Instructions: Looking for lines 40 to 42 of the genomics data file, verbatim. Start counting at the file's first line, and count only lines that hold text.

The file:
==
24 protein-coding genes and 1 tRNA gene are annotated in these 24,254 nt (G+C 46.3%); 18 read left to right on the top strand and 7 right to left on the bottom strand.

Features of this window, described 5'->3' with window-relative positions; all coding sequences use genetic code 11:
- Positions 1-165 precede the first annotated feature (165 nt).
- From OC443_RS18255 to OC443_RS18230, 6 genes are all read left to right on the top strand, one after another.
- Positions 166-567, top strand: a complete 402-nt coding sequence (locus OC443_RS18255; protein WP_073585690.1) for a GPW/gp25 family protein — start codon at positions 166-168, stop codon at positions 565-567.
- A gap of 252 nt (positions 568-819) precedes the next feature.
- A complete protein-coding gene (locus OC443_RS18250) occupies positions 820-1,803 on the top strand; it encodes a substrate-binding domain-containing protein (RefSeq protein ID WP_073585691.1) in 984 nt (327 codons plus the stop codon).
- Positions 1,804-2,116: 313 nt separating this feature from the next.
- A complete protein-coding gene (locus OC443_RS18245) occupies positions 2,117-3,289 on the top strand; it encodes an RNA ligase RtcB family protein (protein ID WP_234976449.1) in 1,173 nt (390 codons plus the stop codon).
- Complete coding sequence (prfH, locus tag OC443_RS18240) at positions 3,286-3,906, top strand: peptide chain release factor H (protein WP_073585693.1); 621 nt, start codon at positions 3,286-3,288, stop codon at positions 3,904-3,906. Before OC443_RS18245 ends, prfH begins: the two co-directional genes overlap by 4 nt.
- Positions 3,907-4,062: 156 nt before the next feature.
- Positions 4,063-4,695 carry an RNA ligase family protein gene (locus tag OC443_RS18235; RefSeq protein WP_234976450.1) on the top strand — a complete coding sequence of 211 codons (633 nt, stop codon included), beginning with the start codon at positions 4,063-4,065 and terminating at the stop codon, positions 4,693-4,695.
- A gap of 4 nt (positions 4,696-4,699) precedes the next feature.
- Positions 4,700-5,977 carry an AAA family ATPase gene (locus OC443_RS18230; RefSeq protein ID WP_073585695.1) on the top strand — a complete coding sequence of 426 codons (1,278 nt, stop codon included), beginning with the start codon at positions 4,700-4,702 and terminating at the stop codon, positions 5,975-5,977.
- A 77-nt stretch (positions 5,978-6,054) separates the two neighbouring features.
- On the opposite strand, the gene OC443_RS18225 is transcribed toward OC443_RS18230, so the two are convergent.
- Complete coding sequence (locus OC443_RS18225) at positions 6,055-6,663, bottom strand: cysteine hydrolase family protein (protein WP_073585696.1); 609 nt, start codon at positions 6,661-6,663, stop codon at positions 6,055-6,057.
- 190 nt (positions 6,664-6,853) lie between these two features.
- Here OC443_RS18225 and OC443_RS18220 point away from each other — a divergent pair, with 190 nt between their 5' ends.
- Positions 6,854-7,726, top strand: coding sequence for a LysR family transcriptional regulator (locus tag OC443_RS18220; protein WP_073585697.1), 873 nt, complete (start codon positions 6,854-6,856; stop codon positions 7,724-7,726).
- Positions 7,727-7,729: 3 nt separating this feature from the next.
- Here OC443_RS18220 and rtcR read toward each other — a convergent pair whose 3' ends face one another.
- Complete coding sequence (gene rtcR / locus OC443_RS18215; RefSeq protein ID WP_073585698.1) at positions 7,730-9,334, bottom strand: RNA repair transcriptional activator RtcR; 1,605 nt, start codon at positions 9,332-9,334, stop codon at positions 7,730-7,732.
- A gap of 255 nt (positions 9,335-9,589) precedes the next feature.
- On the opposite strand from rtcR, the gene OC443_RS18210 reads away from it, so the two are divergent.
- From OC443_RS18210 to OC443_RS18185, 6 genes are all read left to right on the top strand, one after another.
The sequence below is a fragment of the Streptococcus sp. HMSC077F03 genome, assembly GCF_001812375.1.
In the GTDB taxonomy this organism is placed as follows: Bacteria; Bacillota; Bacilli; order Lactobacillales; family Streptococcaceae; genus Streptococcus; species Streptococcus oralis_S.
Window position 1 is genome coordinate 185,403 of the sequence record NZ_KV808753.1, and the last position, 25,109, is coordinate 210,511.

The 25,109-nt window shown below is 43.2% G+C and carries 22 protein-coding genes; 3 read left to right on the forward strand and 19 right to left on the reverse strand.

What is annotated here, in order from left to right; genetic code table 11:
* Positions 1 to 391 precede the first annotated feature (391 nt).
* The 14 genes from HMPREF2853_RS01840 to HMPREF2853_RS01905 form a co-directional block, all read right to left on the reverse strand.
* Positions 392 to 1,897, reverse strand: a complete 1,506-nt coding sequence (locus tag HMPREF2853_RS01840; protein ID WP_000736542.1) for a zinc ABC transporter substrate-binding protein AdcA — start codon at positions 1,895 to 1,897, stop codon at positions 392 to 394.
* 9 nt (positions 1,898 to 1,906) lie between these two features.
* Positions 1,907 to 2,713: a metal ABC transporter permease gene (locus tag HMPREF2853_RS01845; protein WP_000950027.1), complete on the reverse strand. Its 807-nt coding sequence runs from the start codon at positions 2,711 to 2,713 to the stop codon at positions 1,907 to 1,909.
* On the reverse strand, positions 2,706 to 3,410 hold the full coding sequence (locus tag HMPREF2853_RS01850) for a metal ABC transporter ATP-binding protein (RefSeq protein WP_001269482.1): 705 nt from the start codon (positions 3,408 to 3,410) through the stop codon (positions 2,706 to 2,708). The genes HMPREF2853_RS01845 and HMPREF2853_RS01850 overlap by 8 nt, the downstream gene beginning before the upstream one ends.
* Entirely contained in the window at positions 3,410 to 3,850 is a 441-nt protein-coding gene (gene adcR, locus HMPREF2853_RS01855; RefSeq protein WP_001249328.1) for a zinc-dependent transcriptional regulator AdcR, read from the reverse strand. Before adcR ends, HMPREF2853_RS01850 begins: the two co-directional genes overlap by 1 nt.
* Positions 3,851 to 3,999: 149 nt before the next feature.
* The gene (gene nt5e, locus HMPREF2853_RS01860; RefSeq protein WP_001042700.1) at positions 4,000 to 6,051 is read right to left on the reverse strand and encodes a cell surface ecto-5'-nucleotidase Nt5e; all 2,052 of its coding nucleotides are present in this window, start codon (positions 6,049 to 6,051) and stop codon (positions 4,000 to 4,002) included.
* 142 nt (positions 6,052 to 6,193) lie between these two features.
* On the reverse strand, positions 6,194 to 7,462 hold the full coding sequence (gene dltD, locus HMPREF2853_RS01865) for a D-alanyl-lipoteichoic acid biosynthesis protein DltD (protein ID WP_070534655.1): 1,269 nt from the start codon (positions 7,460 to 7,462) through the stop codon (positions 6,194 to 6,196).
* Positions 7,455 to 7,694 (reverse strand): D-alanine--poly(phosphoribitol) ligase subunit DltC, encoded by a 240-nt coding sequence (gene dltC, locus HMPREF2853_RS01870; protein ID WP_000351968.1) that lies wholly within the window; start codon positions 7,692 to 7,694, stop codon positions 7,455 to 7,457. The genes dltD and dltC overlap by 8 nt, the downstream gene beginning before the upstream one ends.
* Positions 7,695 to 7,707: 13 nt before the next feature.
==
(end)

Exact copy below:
* The gene (gene nt5e, locus HMPREF2853_RS01860; RefSeq protein WP_001042700.1) at positions 4,000 to 6,051 is read right to left on the reverse strand and encodes a cell surface ecto-5'-nucleotidase Nt5e; all 2,052 of its coding nucleotides are present in this window, start codon (positions 6,049 to 6,051) and stop codon (positions 4,000 to 4,002) included.
* 142 nt (positions 6,052 to 6,193) lie between these two features.
* On the reverse strand, positions 6,194 to 7,462 hold the full coding sequence (gene dltD, locus HMPREF2853_RS01865) for a D-alanyl-lipoteichoic acid biosynthesis protein DltD (protein ID WP_070534655.1): 1,269 nt from the start codon (positions 7,460 to 7,462) through the stop codon (positions 6,194 to 6,196).